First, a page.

The goals of the Tire Rack Street Survival® program are to teach students some of the basics of car control, to enhance their enjoyment of driving and to improve their competence as drivers. We want the students to understand how their actions govern a car's responses, and as a result to become safer, more effective drivers on the road.
The students will become more observant of the traffic situation they find themselves in. They will learn to look far enough ahead to anticipate unwise actions of other drivers. As the students master the application of physics to drive their cars, they will make fewer unwise driving actions themselves. They will understand why they should always wear their own seatbelts, and why they should insist that their passengers wear seatbelts, too.
Students will learn how to properly use their own cars based on the physics of car control. They will learn how their cars feel and sound just before and as they exceed the limits of tire adhesion in a controlled situation, helping them to avoid accidents in actual everyday driving situations where they might experience problems.
During the event, students will maneuver their cars through exercises laid out using orange traffic safety cones in a closed parking lot. They will experience each exercise element several times, in order to learn from their mistakes and to improve their skills. A trained driving coach will accompany each driver to provide real-time feedback while performing maneuvers. There is no stopwatch, nor head-to-head competition with other cars. The students are here to improve their skills, not to compare themselves with someone else.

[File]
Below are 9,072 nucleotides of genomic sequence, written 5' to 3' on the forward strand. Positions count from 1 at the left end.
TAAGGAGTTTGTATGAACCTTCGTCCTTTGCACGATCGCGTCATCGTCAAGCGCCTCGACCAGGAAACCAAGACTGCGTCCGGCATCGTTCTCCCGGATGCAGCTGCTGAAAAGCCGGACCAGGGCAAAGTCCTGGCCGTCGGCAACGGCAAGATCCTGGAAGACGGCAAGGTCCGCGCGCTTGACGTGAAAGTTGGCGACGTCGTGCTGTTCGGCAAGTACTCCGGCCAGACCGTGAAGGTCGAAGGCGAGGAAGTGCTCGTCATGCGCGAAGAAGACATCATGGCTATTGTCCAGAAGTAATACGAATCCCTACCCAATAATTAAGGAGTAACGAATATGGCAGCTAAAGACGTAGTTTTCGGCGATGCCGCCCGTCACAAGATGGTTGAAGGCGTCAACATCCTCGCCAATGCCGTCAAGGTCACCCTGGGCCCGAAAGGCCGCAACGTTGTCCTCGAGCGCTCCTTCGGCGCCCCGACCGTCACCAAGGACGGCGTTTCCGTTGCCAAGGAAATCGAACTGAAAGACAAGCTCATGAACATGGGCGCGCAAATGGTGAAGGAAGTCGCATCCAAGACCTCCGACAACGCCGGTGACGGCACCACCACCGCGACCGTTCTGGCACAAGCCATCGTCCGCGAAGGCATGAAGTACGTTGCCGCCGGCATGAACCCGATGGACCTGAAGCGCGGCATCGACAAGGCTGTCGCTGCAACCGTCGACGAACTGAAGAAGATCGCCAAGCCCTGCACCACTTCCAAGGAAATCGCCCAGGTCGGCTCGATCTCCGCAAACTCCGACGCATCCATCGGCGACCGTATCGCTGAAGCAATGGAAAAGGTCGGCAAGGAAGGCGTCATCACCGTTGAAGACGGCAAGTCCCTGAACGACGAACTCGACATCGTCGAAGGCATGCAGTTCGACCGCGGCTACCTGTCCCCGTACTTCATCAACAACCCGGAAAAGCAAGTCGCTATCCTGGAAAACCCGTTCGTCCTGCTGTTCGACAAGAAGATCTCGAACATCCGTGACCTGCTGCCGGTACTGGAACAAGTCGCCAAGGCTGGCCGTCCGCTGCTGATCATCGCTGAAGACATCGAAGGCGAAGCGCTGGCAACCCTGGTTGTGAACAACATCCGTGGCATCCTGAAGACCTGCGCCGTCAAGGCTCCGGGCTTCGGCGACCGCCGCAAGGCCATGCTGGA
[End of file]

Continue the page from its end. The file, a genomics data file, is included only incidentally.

The exercise elements are laid out in advance by the event chairman and are designed to be fun, safe, challenging and educational. Each element will teach the students a specific skill or group of skills.
Safety is Our Prime Concern!
Note: Student Driver Permit Requirements:
Permitted drivers will be allowed in the Street Survival program IF:
All conditions of the permit can be met in a safe manner, i.e. if the permit requires a licensed driver in the car at all times. If a parent is required to be in the car in addition to this then this student will not be allowed as it would require 1 passenger in the back seat of the car and that is considered too hazardous for the exercises in the school, and some times physically impossible.
The driver must be a minimum of 16 years old (regardless of the minimum age for the state issuing the permit) and have had their permit for a minimum of ½ the time required by the state holding jurisdiction over that permit, (not the state that the school is located in) i.e. if the permit must be held for 6 months before the driver can take their driving test then the student must have had the permit a minimum of 3 months.